Role of Archaea in biomining of metals
Biomining organisms directly attack the solid sulfide minerals, breaking the mineral's crystal structure, and then oxidize the sulfide constituent of the mineral to release the metals. Biomining microorganisms oxidize sulfide-sulfur (S2−-S) when the same is dissolved in acidic water. It is uncertain whether the organisms directly attack the solid mineral.
Biomining substantially improves gold and silver recovery from sulfidic-refractory ores. A mixture of sulfuric acid, water, and iron is added to these ores. The biomining microorganisms as archaea oxidize the ferrous iron to ferric iron that oxidizes the sulfide minerals in which the gold and silver is buried. As the sulfide mineral dissolves, the gold and silver are exposed. The treated ore is neutralized, mixed with water and small amounts of sodium cyanide or other chemicals that dissolve the precious metals. The dissolved gold and silver are then separated from the ore. The precious metals are reclaimed as pure products.

Role in carbon cycle

Methanogens are generally found in swampy wetlands, in deep-sea habitats, or in the digestive systems of cattles. Marsh gas produced in wetlands is largely composed of methane, and large quantities of methane produced gets trapped in deep-sea. Methane-consuming bacteria live in close association with wetland plants, which release the oxygen needed by these bacteria to metabolize methane. In the absence of methanotrophs, Earth's atmosphere would be much richer in the greenhouse gas methane, which would substantially increase global temperatures.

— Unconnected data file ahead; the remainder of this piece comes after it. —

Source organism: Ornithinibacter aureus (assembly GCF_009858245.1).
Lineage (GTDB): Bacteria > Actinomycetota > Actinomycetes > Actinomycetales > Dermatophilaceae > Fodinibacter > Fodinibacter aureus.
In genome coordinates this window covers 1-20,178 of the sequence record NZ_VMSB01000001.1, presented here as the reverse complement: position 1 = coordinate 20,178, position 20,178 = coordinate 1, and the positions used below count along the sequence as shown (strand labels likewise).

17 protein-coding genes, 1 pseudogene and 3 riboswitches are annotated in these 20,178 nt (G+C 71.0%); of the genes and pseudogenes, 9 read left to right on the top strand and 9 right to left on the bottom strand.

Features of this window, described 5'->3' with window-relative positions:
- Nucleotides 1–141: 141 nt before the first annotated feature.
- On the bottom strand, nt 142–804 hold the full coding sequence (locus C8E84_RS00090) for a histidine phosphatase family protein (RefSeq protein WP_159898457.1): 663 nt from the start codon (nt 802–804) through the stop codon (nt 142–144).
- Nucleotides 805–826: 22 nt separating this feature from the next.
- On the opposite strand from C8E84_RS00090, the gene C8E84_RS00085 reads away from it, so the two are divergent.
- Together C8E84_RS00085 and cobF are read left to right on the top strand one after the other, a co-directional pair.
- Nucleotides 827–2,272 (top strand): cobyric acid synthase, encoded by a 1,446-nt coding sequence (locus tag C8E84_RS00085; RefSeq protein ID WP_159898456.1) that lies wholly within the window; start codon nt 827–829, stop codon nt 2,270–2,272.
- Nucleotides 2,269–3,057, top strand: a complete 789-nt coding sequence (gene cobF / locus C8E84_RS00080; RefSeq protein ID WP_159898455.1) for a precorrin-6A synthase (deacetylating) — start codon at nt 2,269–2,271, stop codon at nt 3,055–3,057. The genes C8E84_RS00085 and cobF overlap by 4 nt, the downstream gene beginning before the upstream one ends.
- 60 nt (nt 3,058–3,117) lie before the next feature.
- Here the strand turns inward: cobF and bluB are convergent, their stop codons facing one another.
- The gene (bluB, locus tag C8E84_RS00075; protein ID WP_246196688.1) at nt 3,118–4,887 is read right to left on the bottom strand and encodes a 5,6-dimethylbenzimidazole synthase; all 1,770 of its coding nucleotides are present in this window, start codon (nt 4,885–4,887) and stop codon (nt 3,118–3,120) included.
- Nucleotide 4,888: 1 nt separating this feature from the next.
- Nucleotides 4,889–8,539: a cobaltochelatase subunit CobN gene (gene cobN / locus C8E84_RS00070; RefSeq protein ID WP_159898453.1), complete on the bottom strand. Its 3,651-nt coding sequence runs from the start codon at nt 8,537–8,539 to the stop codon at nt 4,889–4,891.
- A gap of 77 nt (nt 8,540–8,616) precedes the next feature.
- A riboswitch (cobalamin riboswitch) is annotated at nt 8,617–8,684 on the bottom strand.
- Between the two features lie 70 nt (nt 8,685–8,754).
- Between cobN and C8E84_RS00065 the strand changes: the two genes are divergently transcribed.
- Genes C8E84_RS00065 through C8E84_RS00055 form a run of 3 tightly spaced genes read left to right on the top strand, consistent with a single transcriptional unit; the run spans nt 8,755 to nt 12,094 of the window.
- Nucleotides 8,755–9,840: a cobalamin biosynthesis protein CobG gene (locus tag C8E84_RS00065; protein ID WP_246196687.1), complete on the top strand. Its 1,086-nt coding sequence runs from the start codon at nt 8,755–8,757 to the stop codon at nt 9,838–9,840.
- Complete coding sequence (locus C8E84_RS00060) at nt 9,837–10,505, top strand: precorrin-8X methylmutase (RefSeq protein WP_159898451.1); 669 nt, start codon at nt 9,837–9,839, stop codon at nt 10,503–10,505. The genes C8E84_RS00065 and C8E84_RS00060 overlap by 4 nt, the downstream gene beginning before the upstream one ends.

Archaea influence Earth's carbon cycle by producing and consuming methane (CH4). Methane-the major component of natural gas-is a powerful greenhouse gas, as are CO2 and H2O vapor. Atmospheric methane thus has the potential to alter the Earth's climate. Several groups of anaerobic archaea known as the methanogens convert CO2, methyl groups, or acetate to methane and release it from their cells